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Omega-3 and herbals triumph in mood food market

By Alex McNally , 19-Feb-2008

Omega-3 and green tea extracts have come out as excellent choices for companies wishing to cash-in on the emerging mood foods section.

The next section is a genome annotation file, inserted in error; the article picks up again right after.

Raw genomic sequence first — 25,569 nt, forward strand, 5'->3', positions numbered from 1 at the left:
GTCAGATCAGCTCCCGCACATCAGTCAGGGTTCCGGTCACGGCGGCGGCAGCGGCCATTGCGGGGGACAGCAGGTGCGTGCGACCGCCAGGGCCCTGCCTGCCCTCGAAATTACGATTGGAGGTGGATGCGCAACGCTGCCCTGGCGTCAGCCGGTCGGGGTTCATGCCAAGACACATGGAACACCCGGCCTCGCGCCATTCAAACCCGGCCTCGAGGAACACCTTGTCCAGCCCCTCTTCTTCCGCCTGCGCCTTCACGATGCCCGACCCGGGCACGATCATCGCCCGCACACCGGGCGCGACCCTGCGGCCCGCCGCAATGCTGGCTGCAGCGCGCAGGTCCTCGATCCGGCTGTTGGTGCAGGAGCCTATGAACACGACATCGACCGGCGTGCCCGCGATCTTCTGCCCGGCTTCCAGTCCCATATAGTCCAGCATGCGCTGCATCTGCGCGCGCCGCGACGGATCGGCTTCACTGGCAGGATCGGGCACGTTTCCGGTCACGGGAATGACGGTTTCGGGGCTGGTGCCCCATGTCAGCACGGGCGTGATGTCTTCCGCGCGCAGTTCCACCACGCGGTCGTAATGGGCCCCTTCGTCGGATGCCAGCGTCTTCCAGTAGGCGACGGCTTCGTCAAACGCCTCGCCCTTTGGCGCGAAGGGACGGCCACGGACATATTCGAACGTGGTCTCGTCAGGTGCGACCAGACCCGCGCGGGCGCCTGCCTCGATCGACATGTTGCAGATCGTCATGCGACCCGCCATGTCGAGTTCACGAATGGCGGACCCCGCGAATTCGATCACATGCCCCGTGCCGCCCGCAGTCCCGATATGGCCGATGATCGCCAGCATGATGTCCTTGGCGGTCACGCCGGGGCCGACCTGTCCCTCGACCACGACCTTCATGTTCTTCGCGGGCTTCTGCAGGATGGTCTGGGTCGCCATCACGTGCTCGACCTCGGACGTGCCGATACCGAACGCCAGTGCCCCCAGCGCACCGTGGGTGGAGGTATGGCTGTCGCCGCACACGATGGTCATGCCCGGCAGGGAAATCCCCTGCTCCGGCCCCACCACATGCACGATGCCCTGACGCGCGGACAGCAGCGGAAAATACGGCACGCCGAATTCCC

According to Frost & Sullivan, the two components, which have both been making headway in supplements, offer potential for making people feel happy. The mood food sector has risen over the last few years as companies attempt to benefit from food's ability to stimulate neurotransmitters. Fishy Analysts said omega-3 - famed largely for its functional role in heart health - has also earned the title of "excellent mood food". Omega-3 oils block chemicals called cytokines that can cause low mood, they said. Oily fish, such as salmon, sardines, mackerel, tuna, and flaxseed oil, nuts and seeds are all good sources of the fatty acid. Frost & Sullivan said that according to research conducted by the Australasian Research Institute at Sydney Adventist Hospital and the University of NSW, the consumption of omega-3 fatty acids lowers the incidence of depression in adolescents. Europeans consume up to 15 times more omega-6 than omega-3, due to increases in the consumption of processed foods, thereby raising the potential for bouts of depression. Indeed the role of the fatty acid is being looked at on the behaviour of prisoners. The UK is testing the effects of an improved diet with vitamins and fatty acids to see whether it will reduce violent and anti-social behaviour. Green Tea Industry is also waking up to the potential of green tea outside its more well-known role as an antioxidant. According to research from Unilever, green tea contains L-theanine, which is said to relax the brain. Consumption of 50 mg of L-theanine (equivalent to two-three cups of tea) stimulates the alpha-brain waves associated with relaxation. By increasing the frequency of these brain waves, the beta-brain waves associated with tension are decreased, Frost and Sullivan said. New Zealand based HortResearch is also examining the potential fruit may have on mental performance and hopes that a fruit based product will be able to offer consumers a calming effect. They are confident this will be a big sector over the next few years. Analysts said that while there has been growing interest by food companies and consumers alike, the significance of the market is something only time will tell. They added that: "Strategically positioned brands and increased consumer awareness will also help to propel mood food market participants into the right arena, to take these trendy niche foods into a fully-fledged market."

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